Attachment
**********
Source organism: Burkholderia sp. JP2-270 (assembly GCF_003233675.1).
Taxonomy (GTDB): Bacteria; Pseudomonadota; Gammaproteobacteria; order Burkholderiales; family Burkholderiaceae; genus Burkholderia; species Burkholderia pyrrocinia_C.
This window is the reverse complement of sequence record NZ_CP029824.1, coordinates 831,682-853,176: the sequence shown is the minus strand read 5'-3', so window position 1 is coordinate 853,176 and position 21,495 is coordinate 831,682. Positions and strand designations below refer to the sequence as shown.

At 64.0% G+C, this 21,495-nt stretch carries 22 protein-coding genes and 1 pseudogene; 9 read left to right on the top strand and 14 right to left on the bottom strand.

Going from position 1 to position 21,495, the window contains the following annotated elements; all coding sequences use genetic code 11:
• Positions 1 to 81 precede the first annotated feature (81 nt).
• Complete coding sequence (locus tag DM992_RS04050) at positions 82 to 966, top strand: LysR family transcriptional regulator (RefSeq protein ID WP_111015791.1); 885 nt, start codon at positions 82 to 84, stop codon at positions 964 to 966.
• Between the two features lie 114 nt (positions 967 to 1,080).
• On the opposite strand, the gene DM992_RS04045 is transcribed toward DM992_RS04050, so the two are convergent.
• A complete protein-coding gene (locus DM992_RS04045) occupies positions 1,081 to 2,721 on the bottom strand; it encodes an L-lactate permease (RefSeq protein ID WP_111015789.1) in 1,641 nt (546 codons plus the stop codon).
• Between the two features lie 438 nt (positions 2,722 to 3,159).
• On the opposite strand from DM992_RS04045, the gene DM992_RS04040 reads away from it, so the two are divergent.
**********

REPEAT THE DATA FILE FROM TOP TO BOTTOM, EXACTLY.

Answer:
Source organism: Burkholderia sp. JP2-270 (assembly GCF_003233675.1).
Taxonomy (GTDB): Bacteria; Pseudomonadota; Gammaproteobacteria; order Burkholderiales; family Burkholderiaceae; genus Burkholderia; species Burkholderia pyrrocinia_C.
This window is the reverse complement of sequence record NZ_CP029824.1, coordinates 831,682-853,176: the sequence shown is the minus strand read 5'-3', so window position 1 is coordinate 853,176 and position 21,495 is coordinate 831,682. Positions and strand designations below refer to the sequence as shown.

At 64.0% G+C, this 21,495-nt stretch carries 22 protein-coding genes and 1 pseudogene; 9 read left to right on the top strand and 14 right to left on the bottom strand.

Going from position 1 to position 21,495, the window contains the following annotated elements; all coding sequences use genetic code 11:
• Positions 1 to 81 precede the first annotated feature (81 nt).
• Complete coding sequence (locus tag DM992_RS04050) at positions 82 to 966, top strand: LysR family transcriptional regulator (RefSeq protein ID WP_111015791.1); 885 nt, start codon at positions 82 to 84, stop codon at positions 964 to 966.
• Between the two features lie 114 nt (positions 967 to 1,080).
• On the opposite strand, the gene DM992_RS04045 is transcribed toward DM992_RS04050, so the two are convergent.
• A complete protein-coding gene (locus DM992_RS04045) occupies positions 1,081 to 2,721 on the bottom strand; it encodes an L-lactate permease (RefSeq protein ID WP_111015789.1) in 1,641 nt (546 codons plus the stop codon).
• Between the two features lie 438 nt (positions 2,722 to 3,159).
• On the opposite strand from DM992_RS04045, the gene DM992_RS04040 reads away from it, so the two are divergent.